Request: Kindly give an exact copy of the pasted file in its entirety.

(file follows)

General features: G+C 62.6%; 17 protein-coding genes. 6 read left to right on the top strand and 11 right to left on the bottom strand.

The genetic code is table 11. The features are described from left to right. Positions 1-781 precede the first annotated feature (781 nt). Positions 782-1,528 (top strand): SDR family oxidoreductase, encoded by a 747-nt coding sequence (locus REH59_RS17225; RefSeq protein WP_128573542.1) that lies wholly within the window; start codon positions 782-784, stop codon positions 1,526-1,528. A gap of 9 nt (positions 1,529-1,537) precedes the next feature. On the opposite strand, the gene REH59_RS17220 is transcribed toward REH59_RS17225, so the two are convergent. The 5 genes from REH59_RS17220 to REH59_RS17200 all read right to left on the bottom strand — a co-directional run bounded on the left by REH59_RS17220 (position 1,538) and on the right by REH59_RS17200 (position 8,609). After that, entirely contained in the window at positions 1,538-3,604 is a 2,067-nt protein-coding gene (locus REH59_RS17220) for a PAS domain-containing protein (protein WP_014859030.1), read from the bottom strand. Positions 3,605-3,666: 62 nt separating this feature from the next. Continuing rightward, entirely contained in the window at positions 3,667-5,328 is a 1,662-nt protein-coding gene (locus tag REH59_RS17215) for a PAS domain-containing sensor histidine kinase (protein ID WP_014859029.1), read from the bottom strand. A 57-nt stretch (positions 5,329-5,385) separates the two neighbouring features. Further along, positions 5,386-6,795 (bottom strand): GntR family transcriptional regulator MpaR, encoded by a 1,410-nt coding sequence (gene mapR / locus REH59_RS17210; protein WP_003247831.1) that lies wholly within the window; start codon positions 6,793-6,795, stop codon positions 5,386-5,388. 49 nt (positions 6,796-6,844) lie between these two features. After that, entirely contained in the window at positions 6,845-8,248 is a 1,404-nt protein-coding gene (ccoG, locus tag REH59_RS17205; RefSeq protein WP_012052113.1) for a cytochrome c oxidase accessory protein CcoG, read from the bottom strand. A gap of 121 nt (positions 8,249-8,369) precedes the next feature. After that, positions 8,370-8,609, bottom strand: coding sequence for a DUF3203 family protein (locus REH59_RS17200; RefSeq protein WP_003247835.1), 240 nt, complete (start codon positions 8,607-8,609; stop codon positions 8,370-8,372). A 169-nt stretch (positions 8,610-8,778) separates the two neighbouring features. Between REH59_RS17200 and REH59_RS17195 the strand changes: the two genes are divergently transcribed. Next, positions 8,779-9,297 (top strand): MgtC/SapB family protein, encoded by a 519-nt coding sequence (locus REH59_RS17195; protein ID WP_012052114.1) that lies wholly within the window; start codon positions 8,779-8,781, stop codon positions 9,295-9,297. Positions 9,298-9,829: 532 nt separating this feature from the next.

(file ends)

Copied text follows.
General features: G+C 62.6%; 17 protein-coding genes. 6 read left to right on the top strand and 11 right to left on the bottom strand.

The genetic code is table 11. The features are described from left to right. Positions 1-781 precede the first annotated feature (781 nt). Positions 782-1,528 (top strand): SDR family oxidoreductase, encoded by a 747-nt coding sequence (locus REH59_RS17225; RefSeq protein WP_128573542.1) that lies wholly within the window; start codon positions 782-784, stop codon positions 1,526-1,528. A gap of 9 nt (positions 1,529-1,537) precedes the next feature. On the opposite strand, the gene REH59_RS17220 is transcribed toward REH59_RS17225, so the two are convergent. The 5 genes from REH59_RS17220 to REH59_RS17200 all read right to left on the bottom strand — a co-directional run bounded on the left by REH59_RS17220 (position 1,538) and on the right by REH59_RS17200 (position 8,609). After that, entirely contained in the window at positions 1,538-3,604 is a 2,067-nt protein-coding gene (locus REH59_RS17220) for a PAS domain-containing protein (protein WP_014859030.1), read from the bottom strand. Positions 3,605-3,666: 62 nt separating this feature from the next. Continuing rightward, entirely contained in the window at positions 3,667-5,328 is a 1,662-nt protein-coding gene (locus tag REH59_RS17215) for a PAS domain-containing sensor histidine kinase (protein ID WP_014859029.1), read from the bottom strand. A 57-nt stretch (positions 5,329-5,385) separates the two neighbouring features. Further along, positions 5,386-6,795 (bottom strand): GntR family transcriptional regulator MpaR, encoded by a 1,410-nt coding sequence (gene mapR / locus REH59_RS17210; protein WP_003247831.1) that lies wholly within the window; start codon positions 6,793-6,795, stop codon positions 5,386-5,388. 49 nt (positions 6,796-6,844) lie between these two features. After that, entirely contained in the window at positions 6,845-8,248 is a 1,404-nt protein-coding gene (ccoG, locus tag REH59_RS17205; RefSeq protein WP_012052113.1) for a cytochrome c oxidase accessory protein CcoG, read from the bottom strand. A gap of 121 nt (positions 8,249-8,369) precedes the next feature. After that, positions 8,370-8,609, bottom strand: coding sequence for a DUF3203 family protein (locus REH59_RS17200; RefSeq protein WP_003247835.1), 240 nt, complete (start codon positions 8,607-8,609; stop codon positions 8,370-8,372). A 169-nt stretch (positions 8,610-8,778) separates the two neighbouring features. Between REH59_RS17200 and REH59_RS17195 the strand changes: the two genes are divergently transcribed. Next, positions 8,779-9,297 (top strand): MgtC/SapB family protein, encoded by a 519-nt coding sequence (locus REH59_RS17195; protein ID WP_012052114.1) that lies wholly within the window; start codon positions 8,779-8,781, stop codon positions 9,295-9,297. Positions 9,298-9,829: 532 nt separating this feature from the next.